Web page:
How Norwich's Assembly House was saved from potential demolition

The Assembly House, Theatre Street, Norwich

The Assembly House, Theatre Street, Norwich. - Credit: Archant

It is more than a building. It is an architectural treasure which has survived against all the odds. Derek James reports from the Assembly House in Norwich

Sitting back from the busy street, you walk through the stylish entrance into a world of timeless charm, a place to relax, to meet and eat, or attend a host of events taking place.

And consider its unique history and how fortunate we are to have this architectural jewel in the Norwich crown.

It has the perfect name, The Assembly House, where people assemble, but  70 years ago it was known as The Festival Club.

This was the headquarters for the events taking place for the Festival of Britain in 1951 when Norwich was chosen as one of a handful of venues across the country for major happenings.

NORWICHASSEMBLY HOUSEFRONT EXTERIOR SHOT 24th november 1950

Outside the Assembly House in 1950 - Credit: Archant Library

It had been restored just in time thanks in the main to shoe baron Henry Sexton, members of the Norwich Arts Trust, and Captain Oliver Messel, the stage and film designer, who ran his camouflage school from the Assembly House during the Second World War…and may well have saved it from destruction.

Surrounding buildings were destroyed during the Norwich Blitz of 1942 but Messel made sure that fire guards were posted at night and when incendiary bombs fell on the building they were swiftly dealt with.

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When peace came, the future of the building, in such poor repair, concerned Messel and he organised a ball and invited leading city citizens to take a look at the building for themselves.

He outlined what could be achieved by restoring this Georgian possession which had been had been the Norwich High School for Girls for many years before the war.

In fact there were plans to flatten the buildings in the 1930s which prompted, thank goodness, The Norwich and Norwich Archaeological Society and The Norwich Society, to step in and save them.

They asked the Ancient Monument Board to oppose the proposal to demolish the old Assembly Rooms (late Girls High School) and to urged the Ancient Monument Board to made a Preservation Order to stop plans.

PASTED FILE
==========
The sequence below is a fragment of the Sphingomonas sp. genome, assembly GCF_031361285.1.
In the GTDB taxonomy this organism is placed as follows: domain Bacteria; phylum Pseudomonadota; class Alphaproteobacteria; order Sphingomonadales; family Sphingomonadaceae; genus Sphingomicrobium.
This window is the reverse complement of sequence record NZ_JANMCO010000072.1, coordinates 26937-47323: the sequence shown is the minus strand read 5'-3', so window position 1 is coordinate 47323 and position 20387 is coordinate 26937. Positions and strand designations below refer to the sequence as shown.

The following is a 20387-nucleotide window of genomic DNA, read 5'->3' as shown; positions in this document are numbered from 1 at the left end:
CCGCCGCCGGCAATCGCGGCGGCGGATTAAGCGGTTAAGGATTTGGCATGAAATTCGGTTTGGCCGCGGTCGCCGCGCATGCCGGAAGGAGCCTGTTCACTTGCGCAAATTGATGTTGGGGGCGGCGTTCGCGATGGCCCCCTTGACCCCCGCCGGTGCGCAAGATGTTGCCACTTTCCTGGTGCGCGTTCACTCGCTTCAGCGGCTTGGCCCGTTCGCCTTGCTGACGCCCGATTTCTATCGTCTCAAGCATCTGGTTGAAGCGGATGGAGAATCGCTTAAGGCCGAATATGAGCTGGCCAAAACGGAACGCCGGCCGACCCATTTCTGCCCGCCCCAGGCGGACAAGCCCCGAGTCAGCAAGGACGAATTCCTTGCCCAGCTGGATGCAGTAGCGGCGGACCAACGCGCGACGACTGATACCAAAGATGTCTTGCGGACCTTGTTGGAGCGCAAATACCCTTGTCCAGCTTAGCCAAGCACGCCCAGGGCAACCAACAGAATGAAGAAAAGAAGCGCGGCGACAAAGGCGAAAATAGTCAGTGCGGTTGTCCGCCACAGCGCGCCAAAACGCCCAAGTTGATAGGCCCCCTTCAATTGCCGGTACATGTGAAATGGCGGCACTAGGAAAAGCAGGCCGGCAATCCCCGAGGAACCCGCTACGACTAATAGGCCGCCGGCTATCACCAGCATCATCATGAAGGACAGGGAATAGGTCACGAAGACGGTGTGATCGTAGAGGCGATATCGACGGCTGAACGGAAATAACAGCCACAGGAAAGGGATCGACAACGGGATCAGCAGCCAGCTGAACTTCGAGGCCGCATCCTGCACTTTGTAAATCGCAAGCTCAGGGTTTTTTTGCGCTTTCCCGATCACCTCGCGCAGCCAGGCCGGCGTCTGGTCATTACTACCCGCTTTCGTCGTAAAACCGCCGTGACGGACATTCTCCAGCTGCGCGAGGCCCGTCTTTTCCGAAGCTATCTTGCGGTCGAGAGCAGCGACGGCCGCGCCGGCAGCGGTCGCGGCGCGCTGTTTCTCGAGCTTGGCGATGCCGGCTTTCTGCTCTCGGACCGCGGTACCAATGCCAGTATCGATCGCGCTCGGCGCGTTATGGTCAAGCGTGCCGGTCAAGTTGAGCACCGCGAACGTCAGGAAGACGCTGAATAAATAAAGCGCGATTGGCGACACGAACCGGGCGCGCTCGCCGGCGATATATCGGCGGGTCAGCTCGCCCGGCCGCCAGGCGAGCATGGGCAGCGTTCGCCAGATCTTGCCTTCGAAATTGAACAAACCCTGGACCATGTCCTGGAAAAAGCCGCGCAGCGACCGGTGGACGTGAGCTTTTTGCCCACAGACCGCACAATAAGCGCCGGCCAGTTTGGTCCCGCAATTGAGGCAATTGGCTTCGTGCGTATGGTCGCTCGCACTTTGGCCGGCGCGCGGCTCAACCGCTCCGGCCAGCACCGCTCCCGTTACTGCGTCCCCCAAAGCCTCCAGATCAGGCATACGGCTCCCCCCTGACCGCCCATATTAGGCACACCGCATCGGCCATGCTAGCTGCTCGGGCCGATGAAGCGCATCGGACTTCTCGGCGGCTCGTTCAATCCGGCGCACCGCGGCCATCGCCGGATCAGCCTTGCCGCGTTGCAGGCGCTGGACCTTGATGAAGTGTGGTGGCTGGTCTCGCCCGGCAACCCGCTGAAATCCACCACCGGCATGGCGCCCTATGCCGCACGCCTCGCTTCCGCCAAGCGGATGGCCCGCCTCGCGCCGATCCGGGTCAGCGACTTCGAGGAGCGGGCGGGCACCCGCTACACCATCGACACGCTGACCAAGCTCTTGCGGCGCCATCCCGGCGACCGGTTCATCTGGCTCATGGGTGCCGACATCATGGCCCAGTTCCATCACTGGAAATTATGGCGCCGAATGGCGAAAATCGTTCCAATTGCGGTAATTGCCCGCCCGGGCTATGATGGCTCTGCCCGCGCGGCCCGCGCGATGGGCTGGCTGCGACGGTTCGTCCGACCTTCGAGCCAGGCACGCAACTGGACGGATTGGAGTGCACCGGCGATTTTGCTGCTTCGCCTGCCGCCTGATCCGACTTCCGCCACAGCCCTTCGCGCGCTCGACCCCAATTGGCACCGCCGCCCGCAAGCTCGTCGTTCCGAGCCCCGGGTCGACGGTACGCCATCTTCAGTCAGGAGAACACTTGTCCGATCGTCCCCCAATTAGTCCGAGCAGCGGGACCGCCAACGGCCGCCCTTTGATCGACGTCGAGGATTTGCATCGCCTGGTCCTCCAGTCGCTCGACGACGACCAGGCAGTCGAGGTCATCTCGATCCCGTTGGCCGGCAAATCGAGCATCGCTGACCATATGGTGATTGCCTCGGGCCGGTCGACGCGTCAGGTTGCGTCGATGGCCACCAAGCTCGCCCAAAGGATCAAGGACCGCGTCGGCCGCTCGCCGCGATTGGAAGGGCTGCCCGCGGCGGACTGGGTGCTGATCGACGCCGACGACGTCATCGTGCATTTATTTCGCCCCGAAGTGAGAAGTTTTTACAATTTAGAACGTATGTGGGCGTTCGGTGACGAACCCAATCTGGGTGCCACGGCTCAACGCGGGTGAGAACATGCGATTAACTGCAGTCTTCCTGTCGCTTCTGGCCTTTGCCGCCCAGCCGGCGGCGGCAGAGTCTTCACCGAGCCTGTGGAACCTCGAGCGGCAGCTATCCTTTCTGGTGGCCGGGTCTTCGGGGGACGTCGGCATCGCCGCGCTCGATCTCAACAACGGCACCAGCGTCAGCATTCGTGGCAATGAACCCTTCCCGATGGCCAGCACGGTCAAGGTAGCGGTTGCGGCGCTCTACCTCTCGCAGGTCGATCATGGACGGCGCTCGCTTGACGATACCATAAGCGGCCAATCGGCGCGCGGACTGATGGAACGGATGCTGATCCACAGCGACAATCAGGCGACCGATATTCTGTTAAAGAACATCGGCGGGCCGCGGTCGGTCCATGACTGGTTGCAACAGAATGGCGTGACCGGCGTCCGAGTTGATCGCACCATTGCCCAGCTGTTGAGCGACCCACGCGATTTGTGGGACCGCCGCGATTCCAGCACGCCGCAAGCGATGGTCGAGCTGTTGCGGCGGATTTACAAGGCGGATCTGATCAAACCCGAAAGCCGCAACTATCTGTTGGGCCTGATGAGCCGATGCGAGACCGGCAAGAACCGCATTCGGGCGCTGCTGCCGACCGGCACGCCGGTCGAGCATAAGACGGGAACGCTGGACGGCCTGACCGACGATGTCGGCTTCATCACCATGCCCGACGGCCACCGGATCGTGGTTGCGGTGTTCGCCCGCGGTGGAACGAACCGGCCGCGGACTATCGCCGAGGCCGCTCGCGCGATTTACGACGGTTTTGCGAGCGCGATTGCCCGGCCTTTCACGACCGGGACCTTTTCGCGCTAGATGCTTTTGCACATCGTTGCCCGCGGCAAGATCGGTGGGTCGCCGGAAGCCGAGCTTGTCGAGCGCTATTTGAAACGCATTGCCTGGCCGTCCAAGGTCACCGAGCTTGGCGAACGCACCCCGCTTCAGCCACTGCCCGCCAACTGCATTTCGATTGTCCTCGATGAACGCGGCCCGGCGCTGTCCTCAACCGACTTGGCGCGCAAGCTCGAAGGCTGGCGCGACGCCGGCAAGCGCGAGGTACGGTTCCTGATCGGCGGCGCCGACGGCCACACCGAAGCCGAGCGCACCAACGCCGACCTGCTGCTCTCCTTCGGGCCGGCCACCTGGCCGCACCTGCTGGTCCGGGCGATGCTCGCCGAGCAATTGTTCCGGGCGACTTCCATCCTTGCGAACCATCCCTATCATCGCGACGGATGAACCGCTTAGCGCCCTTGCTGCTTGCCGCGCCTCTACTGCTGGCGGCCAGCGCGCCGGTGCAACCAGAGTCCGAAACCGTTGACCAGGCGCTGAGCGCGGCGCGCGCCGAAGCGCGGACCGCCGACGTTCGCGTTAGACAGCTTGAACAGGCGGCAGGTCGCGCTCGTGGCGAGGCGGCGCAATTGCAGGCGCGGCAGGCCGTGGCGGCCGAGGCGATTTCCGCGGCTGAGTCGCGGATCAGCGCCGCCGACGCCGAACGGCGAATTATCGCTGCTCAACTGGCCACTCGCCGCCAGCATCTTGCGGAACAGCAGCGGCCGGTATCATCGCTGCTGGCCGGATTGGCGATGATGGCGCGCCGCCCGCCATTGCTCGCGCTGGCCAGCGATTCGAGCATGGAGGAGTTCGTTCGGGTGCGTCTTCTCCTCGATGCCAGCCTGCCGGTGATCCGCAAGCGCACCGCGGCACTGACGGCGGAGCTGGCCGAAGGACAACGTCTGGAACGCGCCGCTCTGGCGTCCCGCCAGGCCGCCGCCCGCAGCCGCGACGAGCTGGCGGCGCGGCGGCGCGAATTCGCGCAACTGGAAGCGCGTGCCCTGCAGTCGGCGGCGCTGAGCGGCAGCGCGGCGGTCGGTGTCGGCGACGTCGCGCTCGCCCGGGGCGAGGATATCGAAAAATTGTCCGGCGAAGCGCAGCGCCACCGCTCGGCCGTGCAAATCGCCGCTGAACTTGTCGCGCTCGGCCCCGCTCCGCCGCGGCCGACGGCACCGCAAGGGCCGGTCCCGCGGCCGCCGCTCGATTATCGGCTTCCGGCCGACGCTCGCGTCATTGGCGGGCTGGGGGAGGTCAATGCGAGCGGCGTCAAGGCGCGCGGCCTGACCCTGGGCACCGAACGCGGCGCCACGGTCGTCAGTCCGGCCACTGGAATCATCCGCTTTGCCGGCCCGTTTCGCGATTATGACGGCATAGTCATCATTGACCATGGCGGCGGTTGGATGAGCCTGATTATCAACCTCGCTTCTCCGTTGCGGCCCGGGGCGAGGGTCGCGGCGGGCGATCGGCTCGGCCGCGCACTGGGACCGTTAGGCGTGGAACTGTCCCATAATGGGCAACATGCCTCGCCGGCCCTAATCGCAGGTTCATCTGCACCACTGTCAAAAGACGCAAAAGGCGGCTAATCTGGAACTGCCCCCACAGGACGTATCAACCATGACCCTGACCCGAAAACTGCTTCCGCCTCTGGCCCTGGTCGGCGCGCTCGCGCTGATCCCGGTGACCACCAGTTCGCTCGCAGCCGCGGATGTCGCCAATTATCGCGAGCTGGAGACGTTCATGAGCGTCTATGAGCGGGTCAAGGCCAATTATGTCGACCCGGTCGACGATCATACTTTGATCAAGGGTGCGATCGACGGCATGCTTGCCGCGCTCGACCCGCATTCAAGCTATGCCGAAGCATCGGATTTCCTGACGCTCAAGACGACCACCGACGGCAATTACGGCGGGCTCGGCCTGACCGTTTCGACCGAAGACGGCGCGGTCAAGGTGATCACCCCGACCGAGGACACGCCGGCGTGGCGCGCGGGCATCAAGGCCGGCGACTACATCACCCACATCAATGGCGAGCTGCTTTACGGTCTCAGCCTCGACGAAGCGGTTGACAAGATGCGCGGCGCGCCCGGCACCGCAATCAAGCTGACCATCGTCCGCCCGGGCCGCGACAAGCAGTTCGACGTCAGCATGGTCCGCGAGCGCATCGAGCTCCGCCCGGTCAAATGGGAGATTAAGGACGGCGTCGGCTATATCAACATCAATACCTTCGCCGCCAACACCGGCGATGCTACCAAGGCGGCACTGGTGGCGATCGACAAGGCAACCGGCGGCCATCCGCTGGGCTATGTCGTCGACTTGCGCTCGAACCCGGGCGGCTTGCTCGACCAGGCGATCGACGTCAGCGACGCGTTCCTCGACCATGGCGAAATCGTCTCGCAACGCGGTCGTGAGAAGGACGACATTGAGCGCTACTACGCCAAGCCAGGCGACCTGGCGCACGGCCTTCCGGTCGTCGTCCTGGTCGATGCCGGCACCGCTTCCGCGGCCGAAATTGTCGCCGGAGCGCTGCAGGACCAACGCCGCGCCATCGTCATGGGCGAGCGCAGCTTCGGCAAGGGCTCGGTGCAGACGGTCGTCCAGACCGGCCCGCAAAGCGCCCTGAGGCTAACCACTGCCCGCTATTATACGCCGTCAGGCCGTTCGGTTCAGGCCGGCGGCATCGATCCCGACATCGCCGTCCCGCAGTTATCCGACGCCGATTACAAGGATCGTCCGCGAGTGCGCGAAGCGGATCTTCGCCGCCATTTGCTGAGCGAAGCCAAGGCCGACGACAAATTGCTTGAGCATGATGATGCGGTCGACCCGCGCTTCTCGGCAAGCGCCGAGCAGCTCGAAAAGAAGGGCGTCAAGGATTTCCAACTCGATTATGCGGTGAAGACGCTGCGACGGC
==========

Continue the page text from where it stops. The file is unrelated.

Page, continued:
IMAGES OF NORWICH BOOKChapter A Policeman's Lot, Page 132.CEREMONIAL DUTIES. PRINCESS ELIZABET

Princess Elizabeth, the future Queen, arrives at the Assembly House on June 18, 1951 - Credit: Archant Library

“We consider the buildings very fine examples of the style of the middle of the 18th century and of local (if not national) importance being the work of the architect Thomas Ivory and being connected since its erection in 1754 with the history of the city,” was the message and the powers-that-be listened.

In his book A History of The Assembly House by Andrew Stevenson, former Head of Norwich School, and edited by Jan King in 2004 he wrote: “It was saved from destruction, but that was all.

“It stood, unwanted in its fading loveliness: moreover, it was heavily mortgaged and eventually Ivory’s rooms were rented as a warehouse for storing bicycles and the western wing by the YMCA as a hostel.”

Renovations were put on hold during the war and it was allowed to rot and decay but the H J Sexton Arts Trust was formed, which today is arts charity The Assembly House Trust.

The Assembly House was restored. Given the dignity it deserved. In 1950 it was presented to the people of Norwich and the following year it became the Festival Club – a place which the city proudly displayed to the rest of the world.

As John Bracking wrote at the time: “Norwich will proudly exhibit during the 1951 Festival Fortnight – and let us hope for long afterwards – an architectural gem which escaped violent destruction almost by a miracle.”

Yes, it survived and it also rose from the ashes following that terrible fire in 1995.

NORWICH ASSEMBLY HOUSE 24TH NOVEMBER 1950

Inside the Assembly House in 1950 - Credit: Archant Library

Today the Assembly House, now with 11 (soon to be 15) splendid bedrooms, is looking better than ever thanks to chef director Richard Hughes and his team.

The food is fantastic and the welcome warm.

Sexton’s legacy remains in the form of a lively arts programme from The Assembly House Trust which includes the return of large-scale art exhibitions, classical music concerts, poetry readings, workshops and performances in addition to the continued upkeep and renovation of the House.

The Trust will soon introduce tours for the public to highlight the House’s history and delve into the Georgian splendour in this corner of Norwich which can be seen in the streets nearby.

We can all be proud of this wonderful building.  Why not go and have a look for yourself.

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